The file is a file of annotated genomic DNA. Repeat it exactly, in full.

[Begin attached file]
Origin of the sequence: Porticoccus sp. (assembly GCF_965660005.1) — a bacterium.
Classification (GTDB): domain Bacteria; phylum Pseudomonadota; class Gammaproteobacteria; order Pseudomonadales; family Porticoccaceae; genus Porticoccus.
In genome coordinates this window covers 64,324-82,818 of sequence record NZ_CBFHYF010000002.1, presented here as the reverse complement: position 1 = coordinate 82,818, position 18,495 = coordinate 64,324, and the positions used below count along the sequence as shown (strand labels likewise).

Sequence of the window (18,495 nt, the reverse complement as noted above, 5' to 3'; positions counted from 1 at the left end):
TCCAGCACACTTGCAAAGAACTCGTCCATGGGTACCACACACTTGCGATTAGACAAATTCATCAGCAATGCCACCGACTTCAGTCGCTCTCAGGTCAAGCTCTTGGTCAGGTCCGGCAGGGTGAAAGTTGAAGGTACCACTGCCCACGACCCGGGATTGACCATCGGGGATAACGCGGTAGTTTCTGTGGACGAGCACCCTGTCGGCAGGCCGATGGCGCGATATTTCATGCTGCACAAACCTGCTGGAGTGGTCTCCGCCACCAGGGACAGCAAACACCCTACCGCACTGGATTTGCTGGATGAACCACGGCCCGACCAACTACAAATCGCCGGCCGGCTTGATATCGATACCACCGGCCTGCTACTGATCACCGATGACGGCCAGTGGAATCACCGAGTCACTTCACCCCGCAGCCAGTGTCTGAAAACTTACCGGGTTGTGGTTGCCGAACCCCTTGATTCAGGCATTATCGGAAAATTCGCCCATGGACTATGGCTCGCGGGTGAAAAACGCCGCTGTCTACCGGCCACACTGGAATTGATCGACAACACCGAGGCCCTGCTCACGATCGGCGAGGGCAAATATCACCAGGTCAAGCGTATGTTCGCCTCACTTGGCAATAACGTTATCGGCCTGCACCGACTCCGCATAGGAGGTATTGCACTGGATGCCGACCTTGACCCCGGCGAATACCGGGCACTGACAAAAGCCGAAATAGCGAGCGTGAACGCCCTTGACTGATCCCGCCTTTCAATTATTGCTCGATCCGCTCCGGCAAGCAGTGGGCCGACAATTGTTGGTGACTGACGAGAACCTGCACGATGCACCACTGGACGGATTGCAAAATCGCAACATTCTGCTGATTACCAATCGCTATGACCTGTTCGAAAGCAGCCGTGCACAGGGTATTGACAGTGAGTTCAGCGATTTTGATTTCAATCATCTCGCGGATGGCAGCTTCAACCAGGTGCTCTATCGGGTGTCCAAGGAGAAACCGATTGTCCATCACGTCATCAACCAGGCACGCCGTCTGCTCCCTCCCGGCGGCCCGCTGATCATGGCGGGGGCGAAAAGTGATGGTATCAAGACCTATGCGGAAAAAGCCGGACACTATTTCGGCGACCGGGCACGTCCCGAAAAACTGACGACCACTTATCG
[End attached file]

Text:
Origin of the sequence: Porticoccus sp. (assembly GCF_965660005.1) — a bacterium.
Classification (GTDB): domain Bacteria; phylum Pseudomonadota; class Gammaproteobacteria; order Pseudomonadales; family Porticoccaceae; genus Porticoccus.
In genome coordinates this window covers 64,324-82,818 of sequence record NZ_CBFHYF010000002.1, presented here as the reverse complement: position 1 = coordinate 82,818, position 18,495 = coordinate 64,324, and the positions used below count along the sequence as shown (strand labels likewise).

Sequence of the window (18,495 nt, the reverse complement as noted above, 5' to 3'; positions counted from 1 at the left end):
TCCAGCACACTTGCAAAGAACTCGTCCATGGGTACCACACACTTGCGATTAGACAAATTCATCAGCAATGCCACCGACTTCAGTCGCTCTCAGGTCAAGCTCTTGGTCAGGTCCGGCAGGGTGAAAGTTGAAGGTACCACTGCCCACGACCCGGGATTGACCATCGGGGATAACGCGGTAGTTTCTGTGGACGAGCACCCTGTCGGCAGGCCGATGGCGCGATATTTCATGCTGCACAAACCTGCTGGAGTGGTCTCCGCCACCAGGGACAGCAAACACCCTACCGCACTGGATTTGCTGGATGAACCACGGCCCGACCAACTACAAATCGCCGGCCGGCTTGATATCGATACCACCGGCCTGCTACTGATCACCGATGACGGCCAGTGGAATCACCGAGTCACTTCACCCCGCAGCCAGTGTCTGAAAACTTACCGGGTTGTGGTTGCCGAACCCCTTGATTCAGGCATTATCGGAAAATTCGCCCATGGACTATGGCTCGCGGGTGAAAAACGCCGCTGTCTACCGGCCACACTGGAATTGATCGACAACACCGAGGCCCTGCTCACGATCGGCGAGGGCAAATATCACCAGGTCAAGCGTATGTTCGCCTCACTTGGCAATAACGTTATCGGCCTGCACCGACTCCGCATAGGAGGTATTGCACTGGATGCCGACCTTGACCCCGGCGAATACCGGGCACTGACAAAAGCCGAAATAGCGAGCGTGAACGCCCTTGACTGATCCCGCCTTTCAATTATTGCTCGATCCGCTCCGGCAAGCAGTGGGCCGACAATTGTTGGTGACTGACGAGAACCTGCACGATGCACCACTGGACGGATTGCAAAATCGCAACATTCTGCTGATTACCAATCGCTATGACCTGTTCGAAAGCAGCCGTGCACAGGGTATTGACAGTGAGTTCAGCGATTTTGATTTCAATCATCTCGCGGATGGCAGCTTCAACCAGGTGCTCTATCGGGTGTCCAAGGAGAAACCGATTGTCCATCACGTCATCAACCAGGCACGCCGTCTGCTCCCTCCCGGCGGCCCGCTGATCATGGCGGGGGCGAAAAGTGATGGTATCAAGACCTATGCGGAAAAAGCCGGACACTATTTCGGCGACCGGGCACGTCCCGAAAAACTGACGACCACTTATCG